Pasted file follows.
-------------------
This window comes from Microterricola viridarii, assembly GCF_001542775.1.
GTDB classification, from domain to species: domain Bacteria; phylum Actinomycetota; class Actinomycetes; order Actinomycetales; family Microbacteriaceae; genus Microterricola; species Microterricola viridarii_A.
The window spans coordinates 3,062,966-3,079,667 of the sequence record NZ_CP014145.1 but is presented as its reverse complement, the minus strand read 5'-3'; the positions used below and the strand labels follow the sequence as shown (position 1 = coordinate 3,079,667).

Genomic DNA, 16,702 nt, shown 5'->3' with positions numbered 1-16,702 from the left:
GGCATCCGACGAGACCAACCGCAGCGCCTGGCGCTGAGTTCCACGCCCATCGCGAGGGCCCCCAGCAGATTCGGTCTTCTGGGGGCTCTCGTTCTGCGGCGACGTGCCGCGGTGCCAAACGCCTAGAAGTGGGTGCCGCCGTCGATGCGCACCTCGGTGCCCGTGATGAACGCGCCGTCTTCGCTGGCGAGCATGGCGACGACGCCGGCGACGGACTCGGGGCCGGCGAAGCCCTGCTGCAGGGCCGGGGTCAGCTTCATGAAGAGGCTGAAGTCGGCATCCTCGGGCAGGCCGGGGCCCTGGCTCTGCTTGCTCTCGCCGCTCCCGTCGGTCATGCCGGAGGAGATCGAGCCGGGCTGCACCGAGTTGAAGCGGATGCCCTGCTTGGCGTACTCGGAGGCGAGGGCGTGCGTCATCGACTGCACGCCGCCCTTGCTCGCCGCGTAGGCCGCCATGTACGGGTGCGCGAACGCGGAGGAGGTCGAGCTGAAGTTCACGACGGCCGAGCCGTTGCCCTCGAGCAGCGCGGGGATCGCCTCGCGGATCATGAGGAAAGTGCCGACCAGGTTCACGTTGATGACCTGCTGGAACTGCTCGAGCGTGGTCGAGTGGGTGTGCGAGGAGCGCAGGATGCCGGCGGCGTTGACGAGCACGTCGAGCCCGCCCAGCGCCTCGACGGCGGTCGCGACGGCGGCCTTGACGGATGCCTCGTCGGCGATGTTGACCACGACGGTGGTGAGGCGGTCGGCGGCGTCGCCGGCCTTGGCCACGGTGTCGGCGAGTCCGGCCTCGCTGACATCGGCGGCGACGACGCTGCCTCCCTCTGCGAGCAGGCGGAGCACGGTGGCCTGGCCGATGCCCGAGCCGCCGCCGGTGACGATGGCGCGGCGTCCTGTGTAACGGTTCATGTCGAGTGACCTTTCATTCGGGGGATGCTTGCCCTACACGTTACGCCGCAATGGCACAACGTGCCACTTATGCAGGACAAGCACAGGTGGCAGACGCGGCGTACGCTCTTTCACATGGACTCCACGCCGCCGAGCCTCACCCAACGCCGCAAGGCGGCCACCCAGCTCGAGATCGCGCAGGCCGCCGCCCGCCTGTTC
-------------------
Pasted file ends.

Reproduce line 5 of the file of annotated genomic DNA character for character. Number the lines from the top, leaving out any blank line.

GGCATCCGACGAGACCAACCGCAGCGCCTGGCGCTGAGTTCCACGCCCATCGCGAGGGCCCCCAGCAGATTCGGTCTTCTGGGGGCTCTCGTTCTGCGGCGACGTGCCGCGGTGCCAAACGCCTAGAAGTGGGTGCCGCCGTCGATGCGCACCTCGGTGCCCGTGATGAACGCGCCGTCTTCGCTGGCGAGCATGGCGACGACGCCGGCGACGGACTCGGGGCCGGCGAAGCCCTGCTGCAGGGCCGGGGTCAGCTTCATGAAGAGGCTGAAGTCGGCATCCTCGGGCAGGCCGGGGCCCTGGCTCTGCTTGCTCTCGCCGCTCCCGTCGGTCATGCCGGAGGAGATCGAGCCGGGCTGCACCGAGTTGAAGCGGATGCCCTGCTTGGCGTACTCGGAGGCGAGGGCGTGCGTCATCGACTGCACGCCGCCCTTGCTCGCCGCGTAGGCCGCCATGTACGGGTGCGCGAACGCGGAGGAGGTCGAGCTGAAGTTCACGACGGCCGAGCCGTTGCCCTCGAGCAGCGCGGGGATCGCCTCGCGGATCATGAGGAAAGTGCCGACCAGGTTCACGTTGATGACCTGCTGGAACTGCTCGAGCGTGGTCGAGTGGGTGTGCGAGGAGCGCAGGATGCCGGCGGCGTTGACGAGCACGTCGAGCCCGCCCAGCGCCTCGACGGCGGTCGCGACGGCGGCCTTGACGGATGCCTCGTCGGCGATGTTGACCACGACGGTGGTGAGGCGGTCGGCGGCGTCGCCGGCCTTGGCCACGGTGTCGGCGAGTCCGGCCTCGCTGACATCGGCGGCGACGACGCTGCCTCCCTCTGCGAGCAGGCGGAGCACGGTGGCCTGGCCGATGCCCGAGCCGCCGCCGGTGACGATGGCGCGGCGTCCTGTGTAACGGTTCATGTCGAGTGACCTTTCATTCGGGGGATGCTTGCCCTACACGTTACGCCGCAATGGCACAACGTGCCACTTATGCAGGACAAGCACAGGTGGCAGACGCGGCGTACGCTCTTTCACATGGACTCCACGCCGCCGAGCCTCACCCAACGCCGCAAGGCGGCCACCCAGCTCGAGATCGCGCAGGCCGCCGCCCGCCTGTTC